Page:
The most important report about U.S. jobs is not the monthly numbers released by the U.S. Department of Labor, nor the ADP review of private sector payrolls. The Job Openings and Labor Turnover Survey offers insight other reports do not. Based on the most recent figures from the survey, the unemployment situation in the United States is worse than many people suppose. And the jobs problem is worse as well.
The number of job openings on the last day of February was 3.925 million. Based on the number of people out of work, there is one job open for roughly every three jobless workers.
Several analysts pointed out that the number is excellent compared to the height of the recession, when the number was closer to one job for every six workers. But the same analysts say that in a strong economy the ratio sits at well under two to one.
The New York Times points out that the way companies count openings and worries about adding new people may alter the value of the report and that it distorts the value of the numbers:
It’s not clear why that’s the case, but the answer probably involves some combination of skill mismatch; whether all the people who are calling themselves unemployed today might have done so in previous years; and hiring paralysis at firms that have vacancies but are afraid of making a hiring mistake in a still-uncertain economy.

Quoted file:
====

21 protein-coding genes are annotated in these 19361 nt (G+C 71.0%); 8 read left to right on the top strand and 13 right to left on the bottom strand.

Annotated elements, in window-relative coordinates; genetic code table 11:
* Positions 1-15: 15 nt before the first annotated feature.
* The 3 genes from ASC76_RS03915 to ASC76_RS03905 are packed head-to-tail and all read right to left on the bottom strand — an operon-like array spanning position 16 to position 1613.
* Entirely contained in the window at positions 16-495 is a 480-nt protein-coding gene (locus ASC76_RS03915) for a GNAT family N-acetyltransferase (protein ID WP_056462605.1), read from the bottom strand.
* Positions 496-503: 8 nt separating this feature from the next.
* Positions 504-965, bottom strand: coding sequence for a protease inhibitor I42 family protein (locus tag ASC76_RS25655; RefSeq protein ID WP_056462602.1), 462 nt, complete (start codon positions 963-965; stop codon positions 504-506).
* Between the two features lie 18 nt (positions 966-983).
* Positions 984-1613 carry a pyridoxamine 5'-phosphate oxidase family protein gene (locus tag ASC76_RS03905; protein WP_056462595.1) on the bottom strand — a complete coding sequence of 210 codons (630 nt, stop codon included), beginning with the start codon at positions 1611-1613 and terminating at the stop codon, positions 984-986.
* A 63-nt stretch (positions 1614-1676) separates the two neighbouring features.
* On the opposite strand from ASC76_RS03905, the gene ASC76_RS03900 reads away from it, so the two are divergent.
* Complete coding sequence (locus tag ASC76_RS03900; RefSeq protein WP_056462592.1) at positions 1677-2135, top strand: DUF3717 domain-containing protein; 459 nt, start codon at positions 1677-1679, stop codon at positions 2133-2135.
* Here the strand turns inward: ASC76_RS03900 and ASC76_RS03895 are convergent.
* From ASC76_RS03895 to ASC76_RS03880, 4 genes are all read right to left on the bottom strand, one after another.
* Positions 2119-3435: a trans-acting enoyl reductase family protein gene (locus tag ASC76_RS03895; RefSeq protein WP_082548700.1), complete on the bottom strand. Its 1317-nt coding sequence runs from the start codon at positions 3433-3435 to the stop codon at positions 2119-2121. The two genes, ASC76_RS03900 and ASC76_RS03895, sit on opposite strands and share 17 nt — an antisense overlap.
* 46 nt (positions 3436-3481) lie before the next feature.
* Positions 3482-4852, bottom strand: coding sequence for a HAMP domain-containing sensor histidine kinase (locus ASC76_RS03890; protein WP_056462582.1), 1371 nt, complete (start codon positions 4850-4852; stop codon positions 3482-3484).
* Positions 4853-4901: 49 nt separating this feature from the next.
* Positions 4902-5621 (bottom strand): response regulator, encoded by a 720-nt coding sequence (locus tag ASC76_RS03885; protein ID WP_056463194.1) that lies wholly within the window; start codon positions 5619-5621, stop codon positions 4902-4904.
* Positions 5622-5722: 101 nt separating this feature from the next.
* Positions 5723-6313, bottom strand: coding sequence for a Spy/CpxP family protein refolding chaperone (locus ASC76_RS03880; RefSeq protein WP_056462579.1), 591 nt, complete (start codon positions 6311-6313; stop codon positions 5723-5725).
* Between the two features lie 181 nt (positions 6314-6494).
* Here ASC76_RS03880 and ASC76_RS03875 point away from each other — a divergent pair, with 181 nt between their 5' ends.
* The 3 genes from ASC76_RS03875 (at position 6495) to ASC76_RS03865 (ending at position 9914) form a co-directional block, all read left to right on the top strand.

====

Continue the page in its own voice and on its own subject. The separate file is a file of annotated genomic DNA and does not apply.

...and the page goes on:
However, there is a simpler way to view the numbers. Potential employers worry that the economic crisis is not entirely over, at least as far as their profits are concerned. That is not just a “still-uncertain economy.” It is an admission that there are parts of the economy that have changed permanently. Companies can do without workers because of increased productivity and automation. They keep jobs posted that will never be filled because workers are less valuable than in the past, at least as measured by sales per employee. That kind of shift is a terrifying problem for the unemployed.
If the value of the typical worker has fallen, then so, most likely, will wages. There already may be signs of this in the trend that higher paid people out of work have to take lower paying jobs to find employment.
The jobs currently posted nationwide are jobs with lower value, because the value equation has shifted in the employer. That bodes poorly for median income, which is one of the critical engines for a long-term recovery.